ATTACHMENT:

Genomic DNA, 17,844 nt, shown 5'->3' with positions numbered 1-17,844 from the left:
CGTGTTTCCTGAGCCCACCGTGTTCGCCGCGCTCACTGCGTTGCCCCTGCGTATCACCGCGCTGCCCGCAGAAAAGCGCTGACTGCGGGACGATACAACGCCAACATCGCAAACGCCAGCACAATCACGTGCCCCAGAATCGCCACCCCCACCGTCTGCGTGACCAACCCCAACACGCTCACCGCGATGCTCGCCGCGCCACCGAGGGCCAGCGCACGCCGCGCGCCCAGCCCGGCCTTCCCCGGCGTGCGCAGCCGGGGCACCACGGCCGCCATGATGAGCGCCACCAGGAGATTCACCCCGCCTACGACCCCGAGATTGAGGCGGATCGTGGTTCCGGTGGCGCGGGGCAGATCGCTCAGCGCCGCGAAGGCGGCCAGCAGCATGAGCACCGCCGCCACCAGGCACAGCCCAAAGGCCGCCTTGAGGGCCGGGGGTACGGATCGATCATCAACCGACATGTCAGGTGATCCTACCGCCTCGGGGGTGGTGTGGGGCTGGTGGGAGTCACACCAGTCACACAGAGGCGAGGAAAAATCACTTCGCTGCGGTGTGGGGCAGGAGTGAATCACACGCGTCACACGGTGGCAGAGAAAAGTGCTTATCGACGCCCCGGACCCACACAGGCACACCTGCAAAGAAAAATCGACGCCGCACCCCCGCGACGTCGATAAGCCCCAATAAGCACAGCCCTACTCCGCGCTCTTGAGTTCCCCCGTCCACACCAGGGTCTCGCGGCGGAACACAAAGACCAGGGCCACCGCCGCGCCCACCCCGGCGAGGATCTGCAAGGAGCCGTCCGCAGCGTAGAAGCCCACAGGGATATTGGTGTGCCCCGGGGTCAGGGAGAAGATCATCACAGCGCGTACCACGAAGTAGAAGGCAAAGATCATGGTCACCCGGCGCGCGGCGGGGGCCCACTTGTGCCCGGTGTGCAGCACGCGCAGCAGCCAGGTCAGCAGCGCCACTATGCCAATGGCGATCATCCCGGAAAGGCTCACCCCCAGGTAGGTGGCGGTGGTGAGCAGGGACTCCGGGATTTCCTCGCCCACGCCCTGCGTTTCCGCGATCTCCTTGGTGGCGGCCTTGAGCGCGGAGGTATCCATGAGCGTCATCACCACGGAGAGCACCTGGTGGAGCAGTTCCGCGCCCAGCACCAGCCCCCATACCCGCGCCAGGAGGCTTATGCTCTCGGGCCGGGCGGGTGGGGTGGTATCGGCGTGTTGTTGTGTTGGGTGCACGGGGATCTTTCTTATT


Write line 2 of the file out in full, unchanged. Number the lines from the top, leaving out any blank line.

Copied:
CGTGTTTCCTGAGCCCACCGTGTTCGCCGCGCTCACTGCGTTGCCCCTGCGTATCACCGCGCTGCCCGCAGAAAAGCGCTGACTGCGGGACGATACAACGCCAACATCGCAAACGCCAGCACAATCACGTGCCCCAGAATCGCCACCCCCACCGTCTGCGTGACCAACCCCAACACGCTCACCGCGATGCTCGCCGCGCCACCGAGGGCCAGCGCACGCCGCGCGCCCAGCCCGGCCTTCCCCGGCGTGCGCAGCCGGGGCACCACGGCCGCCATGATGAGCGCCACCAGGAGATTCACCCCGCCTACGACCCCGAGATTGAGGCGGATCGTGGTTCCGGTGGCGCGGGGCAGATCGCTCAGCGCCGCGAAGGCGGCCAGCAGCATGAGCACCGCCGCCACCAGGCACAGCCCAAAGGCCGCCTTGAGGGCCGGGGGTACGGATCGATCATCAACCGACATGTCAGGTGATCCTACCGCCTCGGGGGTGGTGTGGGGCTGGTGGGAGTCACACCAGTCACACAGAGGCGAGGAAAAATCACTTCGCTGCGGTGTGGGGCAGGAGTGAATCACACGCGTCACACGGTGGCAGAGAAAAGTGCTTATCGACGCCCCGGACCCACACAGGCACACCTGCAAAGAAAAATCGACGCCGCACCCCCGCGACGTCGATAAGCCCCAATAAGCACAGCCCTACTCCGCGCTCTTGAGTTCCCCCGTCCACACCAGGGTCTCGCGGCGGAACACAAAGACCAGGGCCACCGCCGCGCCCACCCCGGCGAGGATCTGCAAGGAGCCGTCCGCAGCGTAGAAGCCCACAGGGATATTGGTGTGCCCCGGGGTCAGGGAGAAGATCATCACAGCGCGTACCACGAAGTAGAAGGCAAAGATCATGGTCACCCGGCGCGCGGCGGGGGCCCACTTGTGCCCGGTGTGCAGCACGCGCAGCAGCCAGGTCAGCAGCGCCACTATGCCAATGGCGATCATCCCGGAAAGGCTCACCCCCAGGTAGGTGGCGGTGGTGAGCAGGGACTCCGGGATTTCCTCGCCCACGCCCTGCGTTTCCGCGATCTCCTTGGTGGCGGCCTTGAGCGCGGAGGTATCCATGAGCGTCATCACCACGGAGAGCACCTGGTGGAGCAGTTCCGCGCCCAGCACCAGCCCCCATACCCGCGCCAGGAGGCTTATGCTCTCGGGCCGGGCGGGTGGGGTGGTATCGGCGTGTTGTTGTGTTGGGTGCACGGGGATCTTTCTTATT